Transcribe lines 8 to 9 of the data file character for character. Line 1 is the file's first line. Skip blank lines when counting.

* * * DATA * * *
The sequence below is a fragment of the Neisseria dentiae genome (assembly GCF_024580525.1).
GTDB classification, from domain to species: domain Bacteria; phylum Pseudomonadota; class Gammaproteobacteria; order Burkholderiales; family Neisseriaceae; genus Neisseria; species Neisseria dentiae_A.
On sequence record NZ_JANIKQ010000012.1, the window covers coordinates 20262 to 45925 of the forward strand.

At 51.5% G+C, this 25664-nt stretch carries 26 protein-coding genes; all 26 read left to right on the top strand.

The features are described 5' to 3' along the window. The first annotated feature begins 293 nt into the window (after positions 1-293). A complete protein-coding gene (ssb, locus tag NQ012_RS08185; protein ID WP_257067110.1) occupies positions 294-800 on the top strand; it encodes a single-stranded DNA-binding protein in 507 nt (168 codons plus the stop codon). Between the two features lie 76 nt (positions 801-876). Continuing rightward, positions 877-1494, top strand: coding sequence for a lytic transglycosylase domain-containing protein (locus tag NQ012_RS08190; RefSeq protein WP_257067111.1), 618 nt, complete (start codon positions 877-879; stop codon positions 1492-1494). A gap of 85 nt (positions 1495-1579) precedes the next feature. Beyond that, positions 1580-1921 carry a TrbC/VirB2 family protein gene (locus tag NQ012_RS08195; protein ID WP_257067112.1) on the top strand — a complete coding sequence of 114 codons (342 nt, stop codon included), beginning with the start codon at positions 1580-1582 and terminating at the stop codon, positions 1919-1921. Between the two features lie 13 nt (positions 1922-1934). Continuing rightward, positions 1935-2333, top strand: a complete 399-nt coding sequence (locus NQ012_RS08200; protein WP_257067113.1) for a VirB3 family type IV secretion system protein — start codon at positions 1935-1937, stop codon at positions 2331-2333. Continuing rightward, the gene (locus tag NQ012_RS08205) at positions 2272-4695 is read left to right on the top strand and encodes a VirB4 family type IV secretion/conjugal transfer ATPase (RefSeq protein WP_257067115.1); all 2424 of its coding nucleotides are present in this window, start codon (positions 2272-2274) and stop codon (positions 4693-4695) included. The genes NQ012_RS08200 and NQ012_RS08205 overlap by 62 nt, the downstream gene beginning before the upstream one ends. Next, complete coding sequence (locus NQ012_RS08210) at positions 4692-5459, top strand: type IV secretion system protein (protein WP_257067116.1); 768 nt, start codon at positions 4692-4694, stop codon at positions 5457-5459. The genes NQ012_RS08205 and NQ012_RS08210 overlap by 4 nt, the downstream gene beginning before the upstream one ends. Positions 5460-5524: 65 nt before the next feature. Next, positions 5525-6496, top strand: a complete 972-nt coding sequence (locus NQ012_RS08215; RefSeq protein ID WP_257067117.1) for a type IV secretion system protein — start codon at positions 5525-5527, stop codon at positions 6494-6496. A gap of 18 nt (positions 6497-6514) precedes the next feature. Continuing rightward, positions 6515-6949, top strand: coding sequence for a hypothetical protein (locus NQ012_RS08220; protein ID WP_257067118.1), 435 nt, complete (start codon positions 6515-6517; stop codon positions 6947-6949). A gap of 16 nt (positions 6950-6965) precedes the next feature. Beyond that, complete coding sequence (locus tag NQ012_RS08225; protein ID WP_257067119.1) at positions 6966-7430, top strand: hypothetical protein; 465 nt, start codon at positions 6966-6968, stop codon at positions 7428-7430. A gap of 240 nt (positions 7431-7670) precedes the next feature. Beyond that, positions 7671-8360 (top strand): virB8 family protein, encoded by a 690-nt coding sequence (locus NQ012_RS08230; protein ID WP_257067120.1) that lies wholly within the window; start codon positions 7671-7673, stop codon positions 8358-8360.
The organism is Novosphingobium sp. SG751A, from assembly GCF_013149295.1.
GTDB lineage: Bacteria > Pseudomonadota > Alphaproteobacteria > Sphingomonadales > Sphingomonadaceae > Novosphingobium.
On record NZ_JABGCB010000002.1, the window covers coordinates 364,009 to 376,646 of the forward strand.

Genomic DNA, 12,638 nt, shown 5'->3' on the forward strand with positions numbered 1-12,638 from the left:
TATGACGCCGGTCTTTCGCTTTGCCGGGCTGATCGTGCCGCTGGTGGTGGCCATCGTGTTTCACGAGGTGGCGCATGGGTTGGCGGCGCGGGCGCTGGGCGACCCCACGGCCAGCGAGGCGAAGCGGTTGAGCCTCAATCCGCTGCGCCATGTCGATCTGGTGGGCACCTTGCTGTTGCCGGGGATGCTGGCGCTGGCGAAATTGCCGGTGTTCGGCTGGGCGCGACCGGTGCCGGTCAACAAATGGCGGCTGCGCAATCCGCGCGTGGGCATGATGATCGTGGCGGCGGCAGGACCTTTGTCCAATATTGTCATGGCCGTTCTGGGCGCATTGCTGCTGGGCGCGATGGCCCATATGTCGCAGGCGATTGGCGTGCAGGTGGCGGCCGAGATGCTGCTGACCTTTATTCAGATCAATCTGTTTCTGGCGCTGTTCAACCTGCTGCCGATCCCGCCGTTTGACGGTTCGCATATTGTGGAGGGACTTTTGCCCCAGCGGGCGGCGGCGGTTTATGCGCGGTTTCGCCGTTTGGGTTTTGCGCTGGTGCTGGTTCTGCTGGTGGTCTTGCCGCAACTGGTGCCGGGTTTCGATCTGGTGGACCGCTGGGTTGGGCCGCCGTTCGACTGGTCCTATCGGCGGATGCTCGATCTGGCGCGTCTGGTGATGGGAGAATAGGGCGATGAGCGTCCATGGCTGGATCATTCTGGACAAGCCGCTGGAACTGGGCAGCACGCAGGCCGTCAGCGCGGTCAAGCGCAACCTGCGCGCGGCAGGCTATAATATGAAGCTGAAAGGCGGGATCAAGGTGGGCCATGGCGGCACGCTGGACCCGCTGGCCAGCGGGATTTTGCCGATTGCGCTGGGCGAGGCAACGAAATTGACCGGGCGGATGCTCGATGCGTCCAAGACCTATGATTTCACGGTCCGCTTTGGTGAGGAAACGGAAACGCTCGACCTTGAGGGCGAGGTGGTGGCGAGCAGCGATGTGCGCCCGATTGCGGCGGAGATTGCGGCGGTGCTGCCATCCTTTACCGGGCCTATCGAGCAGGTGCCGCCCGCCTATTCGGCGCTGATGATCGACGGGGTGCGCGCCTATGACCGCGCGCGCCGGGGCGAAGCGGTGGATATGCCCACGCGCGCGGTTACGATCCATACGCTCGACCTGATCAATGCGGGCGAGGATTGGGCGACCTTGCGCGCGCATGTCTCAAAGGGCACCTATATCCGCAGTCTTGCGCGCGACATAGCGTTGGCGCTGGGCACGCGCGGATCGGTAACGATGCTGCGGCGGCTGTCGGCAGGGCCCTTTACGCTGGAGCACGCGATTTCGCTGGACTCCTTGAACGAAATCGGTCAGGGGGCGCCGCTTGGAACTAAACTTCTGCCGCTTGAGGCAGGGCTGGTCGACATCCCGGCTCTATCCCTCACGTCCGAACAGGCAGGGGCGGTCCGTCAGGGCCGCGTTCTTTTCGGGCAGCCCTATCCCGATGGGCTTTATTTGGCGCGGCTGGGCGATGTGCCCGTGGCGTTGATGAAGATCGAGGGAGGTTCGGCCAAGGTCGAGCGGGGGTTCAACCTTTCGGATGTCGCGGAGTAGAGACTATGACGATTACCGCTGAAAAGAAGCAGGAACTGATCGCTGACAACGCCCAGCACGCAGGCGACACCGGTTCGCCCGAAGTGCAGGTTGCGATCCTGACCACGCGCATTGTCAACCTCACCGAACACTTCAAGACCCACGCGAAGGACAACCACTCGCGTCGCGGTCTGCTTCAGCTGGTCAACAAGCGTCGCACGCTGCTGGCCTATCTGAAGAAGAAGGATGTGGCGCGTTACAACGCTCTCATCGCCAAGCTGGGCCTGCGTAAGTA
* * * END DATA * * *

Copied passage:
On record NZ_JABGCB010000002.1, the window covers coordinates 364,009 to 376,646 of the forward strand.

Genomic DNA, 12,638 nt, shown 5'->3' on the forward strand with positions numbered 1-12,638 from the left: